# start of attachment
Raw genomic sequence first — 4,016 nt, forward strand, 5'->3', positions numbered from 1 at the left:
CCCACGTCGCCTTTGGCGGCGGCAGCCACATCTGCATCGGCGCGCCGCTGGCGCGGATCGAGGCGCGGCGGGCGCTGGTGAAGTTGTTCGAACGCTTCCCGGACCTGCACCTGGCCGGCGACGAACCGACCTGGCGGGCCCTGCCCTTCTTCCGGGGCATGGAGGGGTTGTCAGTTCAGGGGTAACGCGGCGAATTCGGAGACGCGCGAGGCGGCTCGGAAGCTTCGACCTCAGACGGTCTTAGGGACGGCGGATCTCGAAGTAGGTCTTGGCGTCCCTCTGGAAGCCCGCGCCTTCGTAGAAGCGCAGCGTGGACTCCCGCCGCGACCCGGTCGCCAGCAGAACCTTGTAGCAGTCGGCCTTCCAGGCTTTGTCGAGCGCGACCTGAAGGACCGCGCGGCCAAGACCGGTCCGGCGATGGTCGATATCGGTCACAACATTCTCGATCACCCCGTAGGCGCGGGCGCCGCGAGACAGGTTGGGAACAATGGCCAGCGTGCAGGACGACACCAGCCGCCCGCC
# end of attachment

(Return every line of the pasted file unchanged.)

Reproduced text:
Raw genomic sequence first — 4,016 nt, forward strand, 5'->3', positions numbered from 1 at the left:
CCCACGTCGCCTTTGGCGGCGGCAGCCACATCTGCATCGGCGCGCCGCTGGCGCGGATCGAGGCGCGGCGGGCGCTGGTGAAGTTGTTCGAACGCTTCCCGGACCTGCACCTGGCCGGCGACGAACCGACCTGGCGGGCCCTGCCCTTCTTCCGGGGCATGGAGGGGTTGTCAGTTCAGGGGTAACGCGGCGAATTCGGAGACGCGCGAGGCGGCTCGGAAGCTTCGACCTCAGACGGTCTTAGGGACGGCGGATCTCGAAGTAGGTCTTGGCGTCCCTCTGGAAGCCCGCGCCTTCGTAGAAGCGCAGCGTGGACTCCCGCCGCGACCCGGTCGCCAGCAGAACCTTGTAGCAGTCGGCCTTCCAGGCTTTGTCGAGCGCGACCTGAAGGACCGCGCGGCCAAGACCGGTCCGGCGATGGTCGATATCGGTCACAACATTCTCGATCACCCCGTAGGCGCGGGCGCCGCGAGACAGGTTGGGAACAATGGCCAGCGTGCAGGACGACACCAGCCGCCCGCC